Monday, December 17, 2012

recent releases

Hi Folks... After I posted about a couple of new records by Percy Wiggins and Marion James, I thought it might be a good idea to put together an edition of Soul Sauce every once in a while that focused on the current 'small label' projects of some of our friends. Here goes...

clifford curry


When we spoke with Clifford Curry during the Soul Detective Road Trip this Summer, he gave us a copy of his latest album, The Soul of Clifford Curry. Once we popped it into the CD player in the rental car, we never took it out! With a bang-up production job by old hands Bruce Dees and Clayton Ivey, Clifford's amazing songwriting never sounded better. Available now at Off Row Records.

ralph 'soul' jackson


Some three years in the making, The Alabama Love Man is the debut album from the great Ralph 'Soul' Jackson. We all knew Ralph could sing, and this package showcases his songwriting skills as well. With the committment to quality (and real instruments) we've come to expect from our friends at The Rabbit Factory, it's available on both heavyweight vinyl and CD. Get it now at Dusty Groove.

arthur adams


Arthur Adams came up out of Jefferson Street in Nashville as the protege of our man Sir Lattimore Brown. Considered by most to be a 'blues man', there's so much more to Arthur than that. His new double sided single, Feet Back In The Door, was produced by Keb' Mo', and gives you an idea of the depth of his talents. We'll be taking a closer look at Arthur's career soon over on The B Side. In the meantime, you can download the single on iTunes.

willie wright


After The Numero Group reissued Wright's incredible and ultra-rare 1977 LP Telling The Truth last year, it inspired Willie and his longtime friend Bob Green to 'come slightly out of retirement' and cut This Is Not A Dream some thirty five years later. Despite ill health, Willie's soulful spirit remains, as does the haunting sincerity of his music. Available now from Green Coil Records

roy c


When Roy C called me and told me that he had just finished his first Gospel album, at first I couldn't believe it. After I thought about it a while, though, I realized that Roy's been out there preaching in his own way for almost fifty years! Released as a tribute to his good friend Marvin Sease, Let's Go Back To God represents Roy's unique perspective on Religion in America. Available in both CD and MP3 formats from CD Baby.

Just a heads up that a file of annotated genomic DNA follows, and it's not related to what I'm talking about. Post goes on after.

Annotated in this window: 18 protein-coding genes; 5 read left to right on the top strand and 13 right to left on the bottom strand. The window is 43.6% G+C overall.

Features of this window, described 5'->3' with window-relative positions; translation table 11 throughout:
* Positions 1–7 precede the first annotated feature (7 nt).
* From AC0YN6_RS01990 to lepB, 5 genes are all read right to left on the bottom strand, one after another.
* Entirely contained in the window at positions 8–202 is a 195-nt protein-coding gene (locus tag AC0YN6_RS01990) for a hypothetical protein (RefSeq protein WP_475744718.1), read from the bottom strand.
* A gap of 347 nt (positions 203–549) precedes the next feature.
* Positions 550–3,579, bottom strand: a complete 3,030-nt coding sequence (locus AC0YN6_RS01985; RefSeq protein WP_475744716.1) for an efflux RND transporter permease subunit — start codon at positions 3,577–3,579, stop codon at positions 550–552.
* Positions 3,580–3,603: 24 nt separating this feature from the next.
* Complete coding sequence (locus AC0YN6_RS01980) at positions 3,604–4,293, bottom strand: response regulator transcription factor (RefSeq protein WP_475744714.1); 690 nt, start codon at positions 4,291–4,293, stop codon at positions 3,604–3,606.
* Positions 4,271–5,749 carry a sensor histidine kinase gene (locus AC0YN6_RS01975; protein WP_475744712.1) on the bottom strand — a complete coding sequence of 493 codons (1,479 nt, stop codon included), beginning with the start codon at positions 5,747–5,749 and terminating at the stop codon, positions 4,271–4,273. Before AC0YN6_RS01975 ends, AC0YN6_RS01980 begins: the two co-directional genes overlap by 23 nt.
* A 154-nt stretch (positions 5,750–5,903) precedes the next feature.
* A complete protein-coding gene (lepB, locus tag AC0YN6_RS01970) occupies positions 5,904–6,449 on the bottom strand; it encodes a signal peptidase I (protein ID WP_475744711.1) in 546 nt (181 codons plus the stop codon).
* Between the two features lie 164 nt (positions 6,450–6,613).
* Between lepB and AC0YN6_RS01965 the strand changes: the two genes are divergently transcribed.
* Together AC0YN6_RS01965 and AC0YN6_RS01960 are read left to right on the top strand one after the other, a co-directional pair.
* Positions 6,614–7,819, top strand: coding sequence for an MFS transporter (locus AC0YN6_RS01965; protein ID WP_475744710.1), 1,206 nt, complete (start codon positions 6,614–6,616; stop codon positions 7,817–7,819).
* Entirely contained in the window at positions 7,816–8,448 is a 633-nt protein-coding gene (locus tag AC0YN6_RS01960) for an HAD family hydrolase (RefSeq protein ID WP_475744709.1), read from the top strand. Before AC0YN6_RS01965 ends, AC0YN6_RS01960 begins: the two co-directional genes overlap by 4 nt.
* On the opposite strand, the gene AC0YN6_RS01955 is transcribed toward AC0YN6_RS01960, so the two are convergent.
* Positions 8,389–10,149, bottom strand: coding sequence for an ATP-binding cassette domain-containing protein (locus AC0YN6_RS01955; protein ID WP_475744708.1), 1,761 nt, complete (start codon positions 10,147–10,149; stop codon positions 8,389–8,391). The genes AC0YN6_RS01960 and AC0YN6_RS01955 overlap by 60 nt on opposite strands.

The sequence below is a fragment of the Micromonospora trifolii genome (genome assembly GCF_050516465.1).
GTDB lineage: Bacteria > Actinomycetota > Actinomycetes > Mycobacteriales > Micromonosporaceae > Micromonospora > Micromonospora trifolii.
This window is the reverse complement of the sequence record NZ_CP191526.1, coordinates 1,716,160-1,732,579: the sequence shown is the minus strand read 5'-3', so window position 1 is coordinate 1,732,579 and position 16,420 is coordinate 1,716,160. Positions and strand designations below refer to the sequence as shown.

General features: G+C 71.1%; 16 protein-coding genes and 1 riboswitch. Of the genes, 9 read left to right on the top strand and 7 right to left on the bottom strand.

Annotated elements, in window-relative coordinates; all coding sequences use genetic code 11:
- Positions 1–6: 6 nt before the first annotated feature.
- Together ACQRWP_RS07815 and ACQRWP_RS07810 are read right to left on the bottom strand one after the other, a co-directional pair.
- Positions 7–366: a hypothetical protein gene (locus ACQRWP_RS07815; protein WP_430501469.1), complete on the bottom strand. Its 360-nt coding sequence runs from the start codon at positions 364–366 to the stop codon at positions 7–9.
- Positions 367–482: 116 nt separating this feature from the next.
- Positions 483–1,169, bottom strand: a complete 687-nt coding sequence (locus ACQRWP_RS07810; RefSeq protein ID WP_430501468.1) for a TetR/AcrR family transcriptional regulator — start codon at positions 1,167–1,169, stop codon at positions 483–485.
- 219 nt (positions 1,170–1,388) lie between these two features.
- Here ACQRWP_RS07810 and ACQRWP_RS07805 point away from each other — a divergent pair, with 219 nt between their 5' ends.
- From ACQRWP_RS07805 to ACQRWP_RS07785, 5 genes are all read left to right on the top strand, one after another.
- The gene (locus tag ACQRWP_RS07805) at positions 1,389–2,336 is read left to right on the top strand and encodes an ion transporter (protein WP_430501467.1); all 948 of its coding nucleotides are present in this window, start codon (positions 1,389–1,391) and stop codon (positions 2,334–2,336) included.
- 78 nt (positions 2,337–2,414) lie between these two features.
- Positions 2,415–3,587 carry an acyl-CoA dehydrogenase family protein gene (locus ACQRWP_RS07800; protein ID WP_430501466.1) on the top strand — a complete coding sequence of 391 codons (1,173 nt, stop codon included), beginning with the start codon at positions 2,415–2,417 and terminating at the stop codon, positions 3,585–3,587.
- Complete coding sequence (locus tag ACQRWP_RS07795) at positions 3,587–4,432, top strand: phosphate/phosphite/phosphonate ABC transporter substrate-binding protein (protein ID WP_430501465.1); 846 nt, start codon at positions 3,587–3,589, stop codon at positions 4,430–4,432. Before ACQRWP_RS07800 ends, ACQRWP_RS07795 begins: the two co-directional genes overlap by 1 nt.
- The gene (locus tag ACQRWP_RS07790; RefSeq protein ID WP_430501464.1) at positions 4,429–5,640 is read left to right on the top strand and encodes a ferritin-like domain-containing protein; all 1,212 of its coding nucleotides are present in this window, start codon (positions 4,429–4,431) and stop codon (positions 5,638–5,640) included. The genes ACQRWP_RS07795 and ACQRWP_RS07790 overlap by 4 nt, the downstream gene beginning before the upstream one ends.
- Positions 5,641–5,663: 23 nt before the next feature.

ronnie grieco


Here's the new single from our friend and veteran sax man Ronnie Grieco, who was one of Benny Gordon's Soul Brothers back in the day. Ronnie's still out there performing, and has remained true to his R&B roots. You can purchase the single, along with a whole lot of other great music over at Ronnie's own Online Music Store.

jimmy church


When Jimmy Church was kind enough to let us visit his home during the Road Trip, I noticed a stack of these CD singles on the kitchen table. Conceived as a benefit and theme song for The Concerned Citizens for the Re-Election of President Barack Obama, Jimmy wasn't selling them, he was giving them away to help spread the word. There's even a cool video on YouTube:


Saturday, September 15, 2012

melvin carter

This is a picture of Don Robey, the man Willie Mitchell referred to as the "Houston Mafia,"
and Roosevelt Jamison depicted as a "cold-blooded man." His place in the history of this music we all love is secure, but he certainly leaves you wondering if his ends justified his means. In the superb The Chitlin' Circuit and the Road to Rock 'N' Roll, Preston Lauterbach paints the most complete (and chilling) picture yet of this gun-toting Texas misanthrope who knew how to get things done.
Although he most certainly was not alone in the practice, Robey made sure he got a piece of the songwriting and publishing on virtually every R&B record he released, often sharing it with the actual composer on the top side, but taking it all for himself on the flip.

After he took over the Duke label (literally at gunpoint) in 1952, he had no qualms about listing 'D.Robey' as the sole composer on most of Bobby Bland's and Junior Parker's early B sides. I'm not sure why (maybe he just thought it was too obvious or something), but by the early sixties, he had developed a songwriting alias, 'Deadric Malone'. The source of much speculation over the years as to whether or not this was an actual person (some said it was his wife), I've come to believe he just made it up.